Von Willebrand factor (VWF) is a blood glycoprotein that has several key functions in the regulation of hemostasis. Various bleeding disorders are caused by dysfunctions in VWF, including different forms of von Willebrand disease (VWD) and acquired von Willebrand syndrome (AVWS). Many of these disorders share common clinical symptoms but remain pathogenically distinct at the molecular level.

In a review article published in the Journal of Atherosclerosis and Thrombosis, Hisanori Horiuchi, MD, PhD, of the department of molecular and cellular biology at Tohoku University in Japan, and colleagues summarized the molecular mechanisms underlying the development of AVWS. They also reviewed associations between several cardiovascular diseases and the development of AVWS.

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“In addition to aortic stenosis, several cardiovascular diseases causing excessive high shear stress are associated with AVWS,” the reviewers wrote.

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Pathogenesis of AVWS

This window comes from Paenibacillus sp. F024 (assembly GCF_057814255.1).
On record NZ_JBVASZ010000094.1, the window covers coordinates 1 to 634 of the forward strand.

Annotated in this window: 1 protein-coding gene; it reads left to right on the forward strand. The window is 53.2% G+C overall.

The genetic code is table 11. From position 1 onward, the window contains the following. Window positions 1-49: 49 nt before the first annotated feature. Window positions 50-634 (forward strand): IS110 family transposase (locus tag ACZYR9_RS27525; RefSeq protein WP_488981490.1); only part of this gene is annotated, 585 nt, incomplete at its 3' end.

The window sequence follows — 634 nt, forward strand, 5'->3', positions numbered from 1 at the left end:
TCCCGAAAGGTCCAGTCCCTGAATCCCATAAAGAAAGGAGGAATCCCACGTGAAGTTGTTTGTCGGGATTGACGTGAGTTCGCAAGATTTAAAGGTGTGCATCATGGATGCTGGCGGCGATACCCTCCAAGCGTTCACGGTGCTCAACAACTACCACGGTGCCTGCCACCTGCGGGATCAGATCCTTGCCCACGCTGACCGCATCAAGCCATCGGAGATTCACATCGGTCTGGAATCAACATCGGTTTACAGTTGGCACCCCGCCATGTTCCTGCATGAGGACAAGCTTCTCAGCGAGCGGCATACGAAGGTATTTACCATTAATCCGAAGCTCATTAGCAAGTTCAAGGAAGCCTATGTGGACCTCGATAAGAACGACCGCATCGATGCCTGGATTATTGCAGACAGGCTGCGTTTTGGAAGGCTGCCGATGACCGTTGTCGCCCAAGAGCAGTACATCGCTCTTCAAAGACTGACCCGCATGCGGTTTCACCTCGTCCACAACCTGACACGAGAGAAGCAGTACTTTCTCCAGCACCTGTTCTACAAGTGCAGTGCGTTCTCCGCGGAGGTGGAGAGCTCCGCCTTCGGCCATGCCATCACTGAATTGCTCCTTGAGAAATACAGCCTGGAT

Various autoimmune diseases, hypothyroidism, and certain cardiovascular conditions causing nonphysiological high shear stress in blood vessels are known sources of AVWS. Although many bleeding disorders are attributable to genetic mutations, AVWS results from excessive cleavage of VWF multimers, which have essential functions in platelet aggregation and hemostasis. Ultimately, excessive cleavage leads to a major reduction in high molecular weight multimers, resulting in the clinical bleeding phenotype.

Bleeding related to cardiovascular disease-induced AVWS often occurs in the gastrointestinal tract and is commonly caused by angiodysplasia, the accrual of dilated vessels in subepithelial tissue. Angiodysplastic lesions expand by way of the gastrointestinal tract, originating in the stomach and ending in the rectum. Current data suggest that one-fifth of angiodysplasia cases seen with AVWS occur in the small intestine.

“It is conceivable that the disease [AVWS] causes angiodysplasia, possibly through impaired perfusion of blood, reduced pulse pressure, or a decrease of high molecular weight multimers,” the reviewers noted.